Early Monday, Gov. Kate Brown said she would send in 50 unarmed members of the Oregon National Guard and 100 Oregon State Police to provide backup and support services to local police who were gearing up for the fourth consecutive day of protests in response to the deaths of George Floyd, David McAtee, Breonna Taylor, and countless other black people killed by law enforcement. Throughout the weekend, each day of peaceful protest led to nights of violence in Portland. But Monday contrasted the weekend with a full night of peaceful demonstration, impactful speeches by those affected by police brutality and violence, and a few breaks for dancing. 

In defiance of Mayor Ted Wheeler’s 8 p.m. curfew, extended on Monday morning to last until 6 a.m. Tuesday, some thousand protestors marched across the Burnside Bridge toward downtown. Portland police had blockaded off 16 blocks in the downtown area, but did not interfere with the march, which eventually found its way to Pioneer Courthouse Square. There, the gathering became part educational speech platform, part dance party, with a loud speaker loaded on a truck playing everything from Bob Marley to Pharrell. At around 10:30, the crowd made its way back over the Burnside Bridge for another gathering before peacefully dispersing. 

Handfuls of small groups continued to urge people to go to the Justice Center, the site of violence at each of the last three protests.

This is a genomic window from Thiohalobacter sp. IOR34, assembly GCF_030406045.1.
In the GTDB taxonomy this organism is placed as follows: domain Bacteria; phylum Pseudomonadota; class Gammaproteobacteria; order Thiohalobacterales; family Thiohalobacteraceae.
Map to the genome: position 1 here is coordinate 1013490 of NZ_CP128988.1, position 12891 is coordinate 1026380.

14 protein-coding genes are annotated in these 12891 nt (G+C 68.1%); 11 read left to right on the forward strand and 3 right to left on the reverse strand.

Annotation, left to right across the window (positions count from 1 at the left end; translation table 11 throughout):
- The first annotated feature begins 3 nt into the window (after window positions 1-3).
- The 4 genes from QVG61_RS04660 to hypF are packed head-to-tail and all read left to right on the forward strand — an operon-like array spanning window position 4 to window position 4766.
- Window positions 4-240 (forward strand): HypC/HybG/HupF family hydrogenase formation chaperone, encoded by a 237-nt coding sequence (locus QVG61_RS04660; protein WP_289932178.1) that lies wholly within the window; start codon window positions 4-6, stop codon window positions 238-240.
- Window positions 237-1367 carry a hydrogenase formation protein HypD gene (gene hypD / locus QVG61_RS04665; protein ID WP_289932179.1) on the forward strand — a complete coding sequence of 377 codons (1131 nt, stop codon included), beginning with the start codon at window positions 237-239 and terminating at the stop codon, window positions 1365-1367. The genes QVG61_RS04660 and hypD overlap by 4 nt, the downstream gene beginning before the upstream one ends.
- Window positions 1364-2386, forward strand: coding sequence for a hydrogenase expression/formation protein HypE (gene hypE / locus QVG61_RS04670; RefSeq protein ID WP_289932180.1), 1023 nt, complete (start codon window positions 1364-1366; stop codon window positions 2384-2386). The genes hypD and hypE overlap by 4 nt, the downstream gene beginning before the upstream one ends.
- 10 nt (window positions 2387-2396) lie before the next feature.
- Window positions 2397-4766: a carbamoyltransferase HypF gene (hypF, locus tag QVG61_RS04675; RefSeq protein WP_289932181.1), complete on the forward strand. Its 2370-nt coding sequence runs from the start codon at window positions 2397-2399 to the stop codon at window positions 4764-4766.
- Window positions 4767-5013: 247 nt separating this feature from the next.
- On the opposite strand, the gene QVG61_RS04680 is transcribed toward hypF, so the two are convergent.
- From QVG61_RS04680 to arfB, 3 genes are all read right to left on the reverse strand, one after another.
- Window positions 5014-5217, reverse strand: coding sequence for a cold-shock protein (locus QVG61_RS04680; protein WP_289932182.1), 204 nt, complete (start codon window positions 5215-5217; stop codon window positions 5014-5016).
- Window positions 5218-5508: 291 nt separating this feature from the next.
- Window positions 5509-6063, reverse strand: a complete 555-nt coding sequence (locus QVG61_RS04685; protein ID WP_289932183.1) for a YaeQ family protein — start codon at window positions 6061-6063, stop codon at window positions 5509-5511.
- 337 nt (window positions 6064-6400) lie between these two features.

In was an intentional night, one of solemn reflection, historical trauma, and guided dialogue, one that played out much differently than others around the country. Earlier that evening, President Trump threatened to use military force to “solve the problem” of protests that have occurred nationwide. 

Protesters marched across the Burnside Bridge and through downtown. 

At SW Fifth and Salmon, demonstrators asked to speak with Portland police, who did not interfere with the night’s demonstrations. 

Protesters form around and pose in front of a newly painted mural of George Floyd outside of the downtown Apple Store. On June 1, Floyd’s death was ruled a homicide by Minnesota officials after an independent autopsy. 

The march moved to Pioneer Courthouse Square, where there were impassioned speeches and intentional dialogue about black justice and police reform. 

Thousands attended the protest Monday night, filling Pioneer Courthouse Square before the crowd marched back over the Burnside Bridge and went home. 

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